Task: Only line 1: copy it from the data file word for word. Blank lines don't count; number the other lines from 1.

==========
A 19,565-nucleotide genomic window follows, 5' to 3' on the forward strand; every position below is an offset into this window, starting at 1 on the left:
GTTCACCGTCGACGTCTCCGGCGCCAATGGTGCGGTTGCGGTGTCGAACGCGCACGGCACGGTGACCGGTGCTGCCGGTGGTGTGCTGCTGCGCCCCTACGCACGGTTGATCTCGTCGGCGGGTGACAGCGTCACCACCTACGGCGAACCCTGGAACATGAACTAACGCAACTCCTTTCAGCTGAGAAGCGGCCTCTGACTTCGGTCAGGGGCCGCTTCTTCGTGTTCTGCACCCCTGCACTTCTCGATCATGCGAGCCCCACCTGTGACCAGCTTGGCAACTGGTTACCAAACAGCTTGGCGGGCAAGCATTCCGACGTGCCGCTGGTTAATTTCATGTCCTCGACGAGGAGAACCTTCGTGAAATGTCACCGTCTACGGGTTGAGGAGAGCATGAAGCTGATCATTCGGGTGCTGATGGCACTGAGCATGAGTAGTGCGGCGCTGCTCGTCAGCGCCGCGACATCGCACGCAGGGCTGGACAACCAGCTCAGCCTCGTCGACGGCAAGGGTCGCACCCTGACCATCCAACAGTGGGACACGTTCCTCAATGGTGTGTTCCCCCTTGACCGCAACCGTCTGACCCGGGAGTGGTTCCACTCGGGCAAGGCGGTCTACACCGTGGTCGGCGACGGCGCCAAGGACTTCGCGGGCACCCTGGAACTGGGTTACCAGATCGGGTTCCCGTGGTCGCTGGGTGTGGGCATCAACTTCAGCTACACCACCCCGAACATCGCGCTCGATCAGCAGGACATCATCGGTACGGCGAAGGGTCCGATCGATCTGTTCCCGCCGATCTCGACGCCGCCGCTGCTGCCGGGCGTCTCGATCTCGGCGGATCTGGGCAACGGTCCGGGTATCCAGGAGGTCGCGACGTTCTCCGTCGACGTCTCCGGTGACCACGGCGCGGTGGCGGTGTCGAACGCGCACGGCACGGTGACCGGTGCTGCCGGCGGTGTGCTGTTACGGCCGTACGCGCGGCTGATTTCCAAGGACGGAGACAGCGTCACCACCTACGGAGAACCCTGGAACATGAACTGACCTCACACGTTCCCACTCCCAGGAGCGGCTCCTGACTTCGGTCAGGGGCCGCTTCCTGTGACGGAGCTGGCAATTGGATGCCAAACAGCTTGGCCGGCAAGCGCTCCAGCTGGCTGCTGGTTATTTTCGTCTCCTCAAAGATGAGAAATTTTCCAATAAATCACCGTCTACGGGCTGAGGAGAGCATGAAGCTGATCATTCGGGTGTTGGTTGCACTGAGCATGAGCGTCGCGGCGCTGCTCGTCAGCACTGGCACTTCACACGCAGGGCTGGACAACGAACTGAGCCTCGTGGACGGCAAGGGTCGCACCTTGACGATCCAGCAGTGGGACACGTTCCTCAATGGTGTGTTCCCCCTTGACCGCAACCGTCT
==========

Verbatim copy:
A 19,565-nucleotide genomic window follows, 5' to 3' on the forward strand; every position below is an offset into this window, starting at 1 on the left: